Tuesday, December 27, 2016

French Island - Day Two (finally)

Many Xanthorroaea flower heads were covered in assorted invertebrates.

Onion-orchid, Microtis arenaria perhaps?

Heath Milkwort, Comesperma ericinum - pink form way less abundant

Heath Milkwort - the common purple form.
Cape Barren Geese.

Early morning 'grunter'.

Large Duck-orchid, Caleana major - multi-flowered plants were plentiful.

Large Tongue-orchid - Cryptostylis subulata?

Large Tongue-orchid - widespread and common but a first for me.
South African orchid, Disa bracteata - an invasive pest.

The above is a small sample of some flora and fauna I ticked on day two.

The bewildering array of flowers and orchids in particular was stunning. Frequently I would be down on the ground concentrating on getting an acceptable image of one species and from the corner of my eye another would appear. One time I needed to bend a stem away from the lens for a clearer picture and on top of that stem was a flower that to me was a lifer – heaven!

Friday, December 2, 2016

Wildflowers Galore and More

I was very fortunate recently to be invited to spend a couple of days with friends on French Island, (Heritage/Parks Vic, PDF 597KB, The Age Travel article, French Island Community Association web page). After some deep thought for about 0.5 seconds I eagerly accepted and my expectations were more than fully realized.

My hosts advised that I had in fact just missed the prime time for the wildflowers by a couple of weeks – wow, what that must have been like I cannot imagine.

The following is a brief summary of just a few of the sightings from day one. I do not guarantee the IDs, (correspondence is appreciated). Click on images for a larger version. The results from day 2 will appear eventually – after a lot of editing, deleting and ID’ing.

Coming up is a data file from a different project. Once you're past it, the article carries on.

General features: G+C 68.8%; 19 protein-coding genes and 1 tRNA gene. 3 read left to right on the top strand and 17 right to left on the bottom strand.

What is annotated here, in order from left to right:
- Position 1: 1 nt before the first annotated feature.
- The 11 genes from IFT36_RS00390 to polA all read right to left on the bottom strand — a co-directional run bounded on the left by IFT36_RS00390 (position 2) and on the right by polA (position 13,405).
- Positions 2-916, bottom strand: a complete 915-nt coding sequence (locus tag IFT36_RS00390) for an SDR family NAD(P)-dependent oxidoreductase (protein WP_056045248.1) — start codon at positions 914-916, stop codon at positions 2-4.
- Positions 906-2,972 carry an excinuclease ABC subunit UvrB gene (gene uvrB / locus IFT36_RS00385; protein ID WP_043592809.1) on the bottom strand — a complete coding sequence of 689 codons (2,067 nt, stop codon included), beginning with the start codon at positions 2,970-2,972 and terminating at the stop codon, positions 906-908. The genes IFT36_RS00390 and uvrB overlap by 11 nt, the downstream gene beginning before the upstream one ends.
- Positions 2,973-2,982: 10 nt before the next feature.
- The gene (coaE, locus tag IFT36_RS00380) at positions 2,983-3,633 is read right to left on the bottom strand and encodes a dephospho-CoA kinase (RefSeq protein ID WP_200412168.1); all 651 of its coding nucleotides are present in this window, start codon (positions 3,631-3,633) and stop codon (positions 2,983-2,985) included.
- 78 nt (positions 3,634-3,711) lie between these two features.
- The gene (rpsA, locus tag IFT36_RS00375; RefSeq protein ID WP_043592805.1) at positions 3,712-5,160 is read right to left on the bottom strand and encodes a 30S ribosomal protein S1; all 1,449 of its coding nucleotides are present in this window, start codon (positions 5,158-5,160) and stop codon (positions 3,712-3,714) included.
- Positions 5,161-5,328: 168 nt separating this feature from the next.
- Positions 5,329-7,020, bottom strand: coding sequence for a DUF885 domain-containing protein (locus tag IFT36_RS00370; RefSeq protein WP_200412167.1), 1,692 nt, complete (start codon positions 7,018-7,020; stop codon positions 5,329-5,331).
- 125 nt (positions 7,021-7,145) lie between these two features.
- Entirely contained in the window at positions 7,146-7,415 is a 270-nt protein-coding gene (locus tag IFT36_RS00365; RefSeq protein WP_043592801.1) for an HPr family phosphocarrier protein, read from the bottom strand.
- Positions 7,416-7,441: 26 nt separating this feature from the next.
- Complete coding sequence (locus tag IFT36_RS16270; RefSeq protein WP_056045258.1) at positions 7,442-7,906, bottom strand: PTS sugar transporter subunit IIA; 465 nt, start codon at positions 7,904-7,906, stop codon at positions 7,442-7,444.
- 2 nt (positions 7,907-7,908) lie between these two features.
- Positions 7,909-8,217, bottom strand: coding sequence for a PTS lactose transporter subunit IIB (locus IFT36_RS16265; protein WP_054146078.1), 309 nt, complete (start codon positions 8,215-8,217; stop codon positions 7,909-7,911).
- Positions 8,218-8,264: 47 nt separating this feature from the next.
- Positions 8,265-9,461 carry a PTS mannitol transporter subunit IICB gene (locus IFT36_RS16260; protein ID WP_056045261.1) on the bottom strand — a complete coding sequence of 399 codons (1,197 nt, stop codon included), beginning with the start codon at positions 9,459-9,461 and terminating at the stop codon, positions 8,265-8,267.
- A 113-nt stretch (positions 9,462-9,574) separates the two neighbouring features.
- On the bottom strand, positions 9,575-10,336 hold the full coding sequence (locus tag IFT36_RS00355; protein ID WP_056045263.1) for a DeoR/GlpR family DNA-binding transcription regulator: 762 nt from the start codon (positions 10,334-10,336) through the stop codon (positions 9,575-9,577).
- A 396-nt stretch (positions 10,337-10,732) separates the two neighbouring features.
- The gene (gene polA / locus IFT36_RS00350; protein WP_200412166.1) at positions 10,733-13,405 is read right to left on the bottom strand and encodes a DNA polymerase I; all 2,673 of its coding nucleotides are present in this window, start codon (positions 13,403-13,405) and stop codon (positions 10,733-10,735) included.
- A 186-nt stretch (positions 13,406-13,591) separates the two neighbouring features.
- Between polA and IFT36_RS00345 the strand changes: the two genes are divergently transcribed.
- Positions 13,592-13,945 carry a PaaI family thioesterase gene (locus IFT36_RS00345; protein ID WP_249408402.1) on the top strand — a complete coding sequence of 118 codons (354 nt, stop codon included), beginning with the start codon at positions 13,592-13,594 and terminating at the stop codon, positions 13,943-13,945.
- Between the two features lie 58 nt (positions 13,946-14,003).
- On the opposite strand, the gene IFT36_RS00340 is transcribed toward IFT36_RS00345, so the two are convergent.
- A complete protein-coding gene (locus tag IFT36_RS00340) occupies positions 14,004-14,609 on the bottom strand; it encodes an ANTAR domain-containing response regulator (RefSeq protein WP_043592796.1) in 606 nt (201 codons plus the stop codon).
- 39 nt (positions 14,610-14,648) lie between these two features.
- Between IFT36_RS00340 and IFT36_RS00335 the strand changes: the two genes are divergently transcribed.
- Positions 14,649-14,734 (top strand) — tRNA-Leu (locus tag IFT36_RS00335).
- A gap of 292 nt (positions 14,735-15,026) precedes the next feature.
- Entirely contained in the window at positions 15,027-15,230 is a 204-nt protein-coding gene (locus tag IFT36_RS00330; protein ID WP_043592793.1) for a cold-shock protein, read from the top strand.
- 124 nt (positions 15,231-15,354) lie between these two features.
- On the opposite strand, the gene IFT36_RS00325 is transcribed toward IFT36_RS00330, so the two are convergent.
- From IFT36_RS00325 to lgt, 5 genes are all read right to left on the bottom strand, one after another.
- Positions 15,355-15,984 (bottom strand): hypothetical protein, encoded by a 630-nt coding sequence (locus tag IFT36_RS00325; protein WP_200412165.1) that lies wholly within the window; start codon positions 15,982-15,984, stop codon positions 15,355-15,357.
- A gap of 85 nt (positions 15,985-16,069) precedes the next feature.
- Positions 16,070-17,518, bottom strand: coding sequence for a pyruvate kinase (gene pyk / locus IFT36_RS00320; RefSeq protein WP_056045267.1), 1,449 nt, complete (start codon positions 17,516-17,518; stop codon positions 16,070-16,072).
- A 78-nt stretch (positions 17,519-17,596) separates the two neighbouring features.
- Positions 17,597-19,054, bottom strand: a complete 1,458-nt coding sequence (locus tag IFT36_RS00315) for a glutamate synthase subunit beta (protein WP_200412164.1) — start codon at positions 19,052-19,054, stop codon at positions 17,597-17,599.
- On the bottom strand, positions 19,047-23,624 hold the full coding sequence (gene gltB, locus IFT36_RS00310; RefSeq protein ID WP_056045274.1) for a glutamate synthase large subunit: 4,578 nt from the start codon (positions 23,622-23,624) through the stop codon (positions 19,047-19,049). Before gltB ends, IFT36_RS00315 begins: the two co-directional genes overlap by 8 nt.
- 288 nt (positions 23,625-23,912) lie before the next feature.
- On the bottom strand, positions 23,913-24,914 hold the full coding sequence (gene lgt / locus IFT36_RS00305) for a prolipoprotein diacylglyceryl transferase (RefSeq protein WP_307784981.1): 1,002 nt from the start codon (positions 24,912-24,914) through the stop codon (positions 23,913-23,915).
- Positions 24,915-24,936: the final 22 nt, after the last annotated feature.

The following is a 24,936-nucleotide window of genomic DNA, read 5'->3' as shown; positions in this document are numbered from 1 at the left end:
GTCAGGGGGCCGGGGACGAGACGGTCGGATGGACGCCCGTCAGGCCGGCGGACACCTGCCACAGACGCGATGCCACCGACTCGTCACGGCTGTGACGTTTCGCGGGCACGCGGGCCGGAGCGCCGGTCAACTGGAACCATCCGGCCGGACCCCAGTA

Branching Fringe Lily
Small Duck-orchid
White Tufted Blue Lily
Tufted Blue Lily
Tufted Lobelia

Tiger Snake
Heath Rice-flower

Thursday, November 24, 2016

A Few Recent Sightings

This Jacky Lizard stood still mometarily beside the track near the top of Mt Cannibal – long enough anyway for me to get my breath back sufficiently enough to be able to hold the camera steady, (I’m sure Mt Cannibal is growing!).

Jacky Lizard - Mt Cannibal
A recent bird excursion into the Sweetwater Creek area with the Latrobe Valley Field Naturalists produced some great wildflower sightings – great to be in the company of such multi-skilled observers.

Large Duck-orchid - Sweetwater Creek NCR

Red Beard-orchid - Sweetwater Creek NCR
I always enjoy my visits to the Wonthaggi Heathlands, even sans the Southern Emu-wren as was the case last week – I’ll just have to return and try again. The patches of bright blue Purple Flags, Spider-orchids and other herb varieties helped fill in the day quite well.

Purple Flag - Wonthaggi Heathlands
Green-comb(?) Spider-orchid - Wonthaggi Heathlands
The Bunyip State Park recently was where I found this Grass Tree specimen whose flower spike was just too irresistible for some various Hover Flies and Australian Admirables Admirals.

Australian Admiral - Bunyip State Park
Just about the best time of year right now.

Saturday, November 12, 2016

The Gully Grevillea

The Lawson Falls walking track within the Bunyip State Park has been a bit of a personal favourite location since moving to West Gippsland. About half an hour’s drive from home, it is a great spot for fungi, ferns and mosses in particular, plus I find the other sub-alpine forest species bewildering and fascinating. (Always a good spot to tick Crescent Honeyeaters, Lewin’s Honeyeaters, et al, too.)

The Gully Grevillea, Grevillea barklyana, is confined to about 50 sq km in the headwaters of the Tarago River and the tributaries of the Bunyip River just north of Labertouche.

After missing the flowering period last year, I was determined to get some photos this season and my visit to the location with Bill last week was a success.

The Gully Grevillea is classed as a rare, threatened and vulnerable species and in 2000, the DEPI produced an Action Statement ( 162 KB pdf), to help protect this unique plant.